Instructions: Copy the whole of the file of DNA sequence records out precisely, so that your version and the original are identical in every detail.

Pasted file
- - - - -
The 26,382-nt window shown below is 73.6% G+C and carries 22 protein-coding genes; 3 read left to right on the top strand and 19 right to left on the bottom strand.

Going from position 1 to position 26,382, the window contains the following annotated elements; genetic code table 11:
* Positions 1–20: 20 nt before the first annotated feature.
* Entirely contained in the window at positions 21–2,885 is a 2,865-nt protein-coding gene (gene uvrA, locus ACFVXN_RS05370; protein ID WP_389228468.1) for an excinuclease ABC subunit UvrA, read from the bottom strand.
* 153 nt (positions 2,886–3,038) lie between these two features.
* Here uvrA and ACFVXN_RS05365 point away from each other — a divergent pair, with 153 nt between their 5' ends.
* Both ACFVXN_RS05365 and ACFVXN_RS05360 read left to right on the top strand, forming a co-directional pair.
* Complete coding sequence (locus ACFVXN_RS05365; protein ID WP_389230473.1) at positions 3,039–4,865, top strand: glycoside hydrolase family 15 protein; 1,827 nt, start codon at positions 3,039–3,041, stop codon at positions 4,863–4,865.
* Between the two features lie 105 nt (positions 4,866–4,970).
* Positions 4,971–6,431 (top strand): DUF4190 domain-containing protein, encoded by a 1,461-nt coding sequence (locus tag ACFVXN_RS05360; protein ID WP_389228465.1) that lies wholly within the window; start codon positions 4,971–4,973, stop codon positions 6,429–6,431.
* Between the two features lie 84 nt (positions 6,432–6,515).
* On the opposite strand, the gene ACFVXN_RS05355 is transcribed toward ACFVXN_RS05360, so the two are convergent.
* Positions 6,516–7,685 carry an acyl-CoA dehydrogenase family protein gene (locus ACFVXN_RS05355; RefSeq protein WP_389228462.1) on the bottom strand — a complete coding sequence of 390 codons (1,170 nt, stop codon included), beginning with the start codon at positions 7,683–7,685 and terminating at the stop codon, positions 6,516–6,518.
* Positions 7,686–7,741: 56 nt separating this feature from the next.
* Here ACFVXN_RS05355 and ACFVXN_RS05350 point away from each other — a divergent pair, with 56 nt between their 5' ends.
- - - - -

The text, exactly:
The 26,382-nt window shown below is 73.6% G+C and carries 22 protein-coding genes; 3 read left to right on the top strand and 19 right to left on the bottom strand.

Going from position 1 to position 26,382, the window contains the following annotated elements; genetic code table 11:
* Positions 1–20: 20 nt before the first annotated feature.
* Entirely contained in the window at positions 21–2,885 is a 2,865-nt protein-coding gene (gene uvrA, locus ACFVXN_RS05370; protein ID WP_389228468.1) for an excinuclease ABC subunit UvrA, read from the bottom strand.
* 153 nt (positions 2,886–3,038) lie between these two features.
* Here uvrA and ACFVXN_RS05365 point away from each other — a divergent pair, with 153 nt between their 5' ends.
* Both ACFVXN_RS05365 and ACFVXN_RS05360 read left to right on the top strand, forming a co-directional pair.
* Complete coding sequence (locus ACFVXN_RS05365; protein ID WP_389230473.1) at positions 3,039–4,865, top strand: glycoside hydrolase family 15 protein; 1,827 nt, start codon at positions 3,039–3,041, stop codon at positions 4,863–4,865.
* Between the two features lie 105 nt (positions 4,866–4,970).
* Positions 4,971–6,431 (top strand): DUF4190 domain-containing protein, encoded by a 1,461-nt coding sequence (locus tag ACFVXN_RS05360; protein ID WP_389228465.1) that lies wholly within the window; start codon positions 4,971–4,973, stop codon positions 6,429–6,431.
* Between the two features lie 84 nt (positions 6,432–6,515).
* On the opposite strand, the gene ACFVXN_RS05355 is transcribed toward ACFVXN_RS05360, so the two are convergent.
* Positions 6,516–7,685 carry an acyl-CoA dehydrogenase family protein gene (locus ACFVXN_RS05355; RefSeq protein WP_389228462.1) on the bottom strand — a complete coding sequence of 390 codons (1,170 nt, stop codon included), beginning with the start codon at positions 7,683–7,685 and terminating at the stop codon, positions 6,516–6,518.
* Positions 7,686–7,741: 56 nt separating this feature from the next.
* Here ACFVXN_RS05355 and ACFVXN_RS05350 point away from each other — a divergent pair, with 56 nt between their 5' ends.